Releasing naturally regenerated alder stands at this age and density is frequently discouraged for two reasons: 1) by 20 years of age alder has achieved the majority of its height growth, and continued height growth rapidly tapers off. High density natural alder stands tend to have poor height growth, and releasing at a later age may not result in significant additional growth. 2) thinned alder stands may be more susceptible to storm damage, in particular in the first few years following thinning.

The decision to thin these stands was based on the following considerations:

  1. The alternative to attempting to improve the timber value of the existing stand was to start over, which would incur a cost and lose 18 – 20 years of growth. 
  2. Dominant trees average 45’ – 50’ tall, which is sufficient to produce a long-log.
  3. Although continued height growth may be marginal, releasing the crowns of the dominant and co-dominant trees should sustain moderate diameter growth.
  4. Dominant and co-dominant trees average nearly 6” DBH. At current growth rates, 10 – 15 years of additional growth should yield merchantable trees averaging 12”+ DBH.
  5. Since apparently few people attempt to thin natural alder stands to improve value, we thought we’d try.

Pre-Treatment Plot Data

The pre-treatment stand plotcard data for this project are available below.
Site 1: PDF | Excel worksheet
Site 2: 
PDF | Excel worksheet
Site 3: 
PDF | Excel worksheet

Labor/Cost Statistics

Labor and materials costs will be updated as this project progresses. Stay tuned!

Young Douglas-fir/western redcedar stand release from competing Himalayan blackberry

Project
Status

Project underway. Study results will be collected through 2019 and 2020, analyzed, and published here.

Location

Bucoda
Thurston County
Washington

Stand Description

This project will treat a newly established plantation of western redcedar and Douglas-fir by controlling Himalayan blackberry and various native competing vegetation. Redcedar was planted across the unit in 2016 and Douglas-fir was planted across the unit in 2018. The following three treatments are proposed:

  1. Hand cut competing vegetation within 2’ radius of seedling.
  2. Cutting all vegetation across the site with a brush cutter.
  3. Cutting all vegetation across the site with a brush cutter, followed by spot spray of herbicide.
A PDF of the map to the right is available here

Stand Summary

Site
# of Plots
TPA (all species)
TPA DF
TPA RC
TPA RA
Avg height (conifer)
1
6
408
142
267
0
2.8′
2
6
525
175
242
108
3.0′
3
6
550
167
300
83
2.3′

This stand was originally scarified of all vegetation using a bulldozer by the previous landowner, then planted with western redcedar at 350 TPA in 2016. High browse damage on the cedar led the owner to replant the unit with Douglas-fir at 350 TPA in 2018. However, despite browse, many of the cedar have survived, resulting in areas of this stand with very high stocking levels including both cedar and fir.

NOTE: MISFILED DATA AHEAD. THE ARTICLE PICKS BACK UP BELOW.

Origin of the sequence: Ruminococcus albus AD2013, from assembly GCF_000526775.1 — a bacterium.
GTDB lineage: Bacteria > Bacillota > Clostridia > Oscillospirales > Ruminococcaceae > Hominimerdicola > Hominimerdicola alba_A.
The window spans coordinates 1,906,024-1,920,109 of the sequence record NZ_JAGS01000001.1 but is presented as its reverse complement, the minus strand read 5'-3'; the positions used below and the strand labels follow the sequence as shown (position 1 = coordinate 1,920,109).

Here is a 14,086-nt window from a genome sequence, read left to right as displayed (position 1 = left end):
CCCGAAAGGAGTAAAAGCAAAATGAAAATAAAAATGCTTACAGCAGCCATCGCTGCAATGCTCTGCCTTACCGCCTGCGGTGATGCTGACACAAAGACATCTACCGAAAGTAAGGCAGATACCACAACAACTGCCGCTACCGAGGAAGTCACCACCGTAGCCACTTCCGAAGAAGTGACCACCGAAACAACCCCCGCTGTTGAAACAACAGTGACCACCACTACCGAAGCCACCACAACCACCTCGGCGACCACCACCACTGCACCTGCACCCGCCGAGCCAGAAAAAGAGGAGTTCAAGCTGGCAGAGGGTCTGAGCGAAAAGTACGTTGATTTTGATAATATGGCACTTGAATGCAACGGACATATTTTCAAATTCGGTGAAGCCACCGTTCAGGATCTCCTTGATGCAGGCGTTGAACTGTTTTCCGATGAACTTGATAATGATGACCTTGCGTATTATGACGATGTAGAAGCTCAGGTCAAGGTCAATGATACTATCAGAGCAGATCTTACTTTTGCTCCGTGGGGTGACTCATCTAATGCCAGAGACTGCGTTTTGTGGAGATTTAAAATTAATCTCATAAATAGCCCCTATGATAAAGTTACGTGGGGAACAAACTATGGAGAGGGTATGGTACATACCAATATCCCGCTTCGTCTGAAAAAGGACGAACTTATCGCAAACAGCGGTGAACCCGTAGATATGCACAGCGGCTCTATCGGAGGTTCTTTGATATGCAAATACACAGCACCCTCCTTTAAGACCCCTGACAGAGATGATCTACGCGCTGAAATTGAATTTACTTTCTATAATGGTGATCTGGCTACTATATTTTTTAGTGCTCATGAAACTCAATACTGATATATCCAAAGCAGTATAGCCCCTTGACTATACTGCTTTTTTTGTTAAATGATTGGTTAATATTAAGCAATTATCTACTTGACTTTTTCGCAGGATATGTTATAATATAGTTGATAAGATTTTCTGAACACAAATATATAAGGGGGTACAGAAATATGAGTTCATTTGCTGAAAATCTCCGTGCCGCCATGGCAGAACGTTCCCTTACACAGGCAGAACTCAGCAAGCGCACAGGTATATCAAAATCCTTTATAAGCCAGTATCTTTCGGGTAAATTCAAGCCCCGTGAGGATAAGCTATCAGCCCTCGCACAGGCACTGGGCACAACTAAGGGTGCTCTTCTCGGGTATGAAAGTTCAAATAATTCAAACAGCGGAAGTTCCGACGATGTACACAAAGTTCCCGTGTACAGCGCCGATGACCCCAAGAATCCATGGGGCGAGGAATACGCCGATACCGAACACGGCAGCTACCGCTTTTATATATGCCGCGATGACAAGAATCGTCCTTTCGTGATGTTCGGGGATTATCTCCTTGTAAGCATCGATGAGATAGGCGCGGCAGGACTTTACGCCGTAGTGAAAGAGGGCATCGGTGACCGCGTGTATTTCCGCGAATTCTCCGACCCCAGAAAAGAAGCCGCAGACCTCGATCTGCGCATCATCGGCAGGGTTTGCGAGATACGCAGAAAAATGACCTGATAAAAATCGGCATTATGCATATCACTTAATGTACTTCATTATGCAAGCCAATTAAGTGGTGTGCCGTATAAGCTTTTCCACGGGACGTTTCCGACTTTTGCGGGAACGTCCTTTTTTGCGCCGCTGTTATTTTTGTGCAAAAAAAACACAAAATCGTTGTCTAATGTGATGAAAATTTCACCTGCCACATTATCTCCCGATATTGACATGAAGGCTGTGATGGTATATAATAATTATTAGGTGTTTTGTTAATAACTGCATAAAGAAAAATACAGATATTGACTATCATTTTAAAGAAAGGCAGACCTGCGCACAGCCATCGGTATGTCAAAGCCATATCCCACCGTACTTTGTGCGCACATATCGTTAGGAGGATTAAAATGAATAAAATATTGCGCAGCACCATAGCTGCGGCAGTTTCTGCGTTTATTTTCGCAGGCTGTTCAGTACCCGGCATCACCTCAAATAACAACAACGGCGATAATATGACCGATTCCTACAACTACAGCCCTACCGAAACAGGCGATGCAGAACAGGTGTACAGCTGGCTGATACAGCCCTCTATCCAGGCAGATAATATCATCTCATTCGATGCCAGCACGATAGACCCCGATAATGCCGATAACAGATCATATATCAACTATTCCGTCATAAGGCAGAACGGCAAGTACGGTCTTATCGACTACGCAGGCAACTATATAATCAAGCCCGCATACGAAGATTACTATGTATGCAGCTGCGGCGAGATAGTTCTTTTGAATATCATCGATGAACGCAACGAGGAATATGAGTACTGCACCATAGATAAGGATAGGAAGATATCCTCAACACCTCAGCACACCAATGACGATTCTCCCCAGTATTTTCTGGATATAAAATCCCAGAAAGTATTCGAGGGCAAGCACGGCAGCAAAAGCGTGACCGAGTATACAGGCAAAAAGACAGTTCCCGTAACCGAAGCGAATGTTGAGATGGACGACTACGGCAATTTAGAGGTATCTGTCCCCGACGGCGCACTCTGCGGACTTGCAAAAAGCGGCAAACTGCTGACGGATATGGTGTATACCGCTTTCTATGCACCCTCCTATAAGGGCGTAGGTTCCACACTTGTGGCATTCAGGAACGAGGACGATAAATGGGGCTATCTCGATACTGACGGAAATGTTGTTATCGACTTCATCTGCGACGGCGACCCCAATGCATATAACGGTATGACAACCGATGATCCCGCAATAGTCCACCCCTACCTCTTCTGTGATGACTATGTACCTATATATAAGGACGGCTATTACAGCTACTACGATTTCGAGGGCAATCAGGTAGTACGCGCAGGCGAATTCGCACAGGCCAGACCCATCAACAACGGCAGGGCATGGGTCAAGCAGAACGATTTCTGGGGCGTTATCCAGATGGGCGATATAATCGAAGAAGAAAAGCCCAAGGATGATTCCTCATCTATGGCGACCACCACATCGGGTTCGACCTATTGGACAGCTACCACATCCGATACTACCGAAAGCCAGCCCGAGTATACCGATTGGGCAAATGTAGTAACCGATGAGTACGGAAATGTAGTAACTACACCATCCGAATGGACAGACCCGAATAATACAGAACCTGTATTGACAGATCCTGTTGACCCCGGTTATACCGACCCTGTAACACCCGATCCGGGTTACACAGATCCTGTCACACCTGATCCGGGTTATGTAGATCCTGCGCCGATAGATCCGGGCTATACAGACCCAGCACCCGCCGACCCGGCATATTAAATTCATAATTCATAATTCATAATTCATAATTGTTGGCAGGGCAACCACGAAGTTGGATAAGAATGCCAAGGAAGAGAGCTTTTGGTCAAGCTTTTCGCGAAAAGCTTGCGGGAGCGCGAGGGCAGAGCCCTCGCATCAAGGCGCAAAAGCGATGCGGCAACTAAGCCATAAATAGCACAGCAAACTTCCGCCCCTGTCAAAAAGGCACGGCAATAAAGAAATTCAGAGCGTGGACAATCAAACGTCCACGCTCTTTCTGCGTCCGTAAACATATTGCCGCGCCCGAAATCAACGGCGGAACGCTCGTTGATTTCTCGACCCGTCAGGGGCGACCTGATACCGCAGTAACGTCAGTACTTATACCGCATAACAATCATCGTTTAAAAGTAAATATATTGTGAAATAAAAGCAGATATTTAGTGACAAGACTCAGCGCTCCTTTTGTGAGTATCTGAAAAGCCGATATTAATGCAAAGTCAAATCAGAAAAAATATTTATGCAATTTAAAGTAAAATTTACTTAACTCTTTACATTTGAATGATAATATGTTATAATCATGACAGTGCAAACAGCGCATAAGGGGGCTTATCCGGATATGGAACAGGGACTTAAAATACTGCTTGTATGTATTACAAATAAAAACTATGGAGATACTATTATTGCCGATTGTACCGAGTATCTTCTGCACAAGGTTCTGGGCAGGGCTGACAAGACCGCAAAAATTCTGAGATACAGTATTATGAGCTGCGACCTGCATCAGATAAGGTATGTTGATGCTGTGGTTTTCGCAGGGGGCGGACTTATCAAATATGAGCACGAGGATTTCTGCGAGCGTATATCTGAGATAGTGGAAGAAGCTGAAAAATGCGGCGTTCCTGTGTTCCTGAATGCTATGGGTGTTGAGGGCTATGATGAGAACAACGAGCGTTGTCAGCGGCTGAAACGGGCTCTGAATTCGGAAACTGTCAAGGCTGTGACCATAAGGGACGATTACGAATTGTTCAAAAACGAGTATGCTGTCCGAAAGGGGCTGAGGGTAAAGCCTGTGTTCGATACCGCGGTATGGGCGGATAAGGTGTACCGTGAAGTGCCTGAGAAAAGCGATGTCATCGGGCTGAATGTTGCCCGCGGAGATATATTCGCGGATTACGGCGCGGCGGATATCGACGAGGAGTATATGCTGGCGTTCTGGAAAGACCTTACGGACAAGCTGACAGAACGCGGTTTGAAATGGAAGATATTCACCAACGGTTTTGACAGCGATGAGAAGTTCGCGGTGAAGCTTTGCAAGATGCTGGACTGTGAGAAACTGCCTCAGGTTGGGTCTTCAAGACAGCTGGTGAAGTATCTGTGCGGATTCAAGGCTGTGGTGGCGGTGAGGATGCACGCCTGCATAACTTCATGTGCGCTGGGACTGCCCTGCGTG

Treatment goals

The objective of each stand release treatment is to release the conifers and promote their growth towards a free-to-grow height above competing vegetation, after which no further stand maintenance will be required until conifers reach either pre-commercial thinning or commercial thinning age.  Although Douglas-fir and western redcedar are the primary crop trees, naturally regenerating alder will also be retained where it is not directly competing with conifers. Further, bitter cherry will be thinned, but also retained where it is not competing with conifers.This variety of treatments will allow observations on the effectiveness of several stand release strategies that are commonly used to control Himalayan blackberry.

Study Design

Each project will include treatment sites ranging from 1.0 – 2.0 acres in size. Within each treatment site four 1/20th-acre (0.05 acres) permanent monitoring plots/acre will be installed prior to implementation of prescribed treatment. Each plot will be permanently monumented with a rebar stake and 4’ white PVC pipe with bright orange ribbon tied to the top. For each plot, the following macro-data will be recorded: Average stand age, Soil type, Site index & class, Elevation, Rainfall, Aspect, Slope. Pre-activity data will be collected from the treatment sites, the respective treatments will be implemented, then post-activity data will be collected immediately following treatment. Plots will be remeasured at 12 months and 24 months following treatment.

Pre-Treatment Stand Data

The pre-treatment stand plotcard data for this project are available below.
Site 1: PDF | Excel worksheet
Site 2: 
PDF | Excel worksheet
Site 3: 
PDF Excel worksheet

Labor/Cost Statistics

Labor and materials costs will be updated as this project progresses. Stay tuned!

Project Photos

Funding and support for this project comes from Western Sustainable Agriculture and Education (Western SARE).

Western Sustainable Agriculture and Education is supporting the research and training provided through this project with grant #OW19-350 – Seedling Release and Young-Stand Thinning as a Way to Increase Forest Health and Production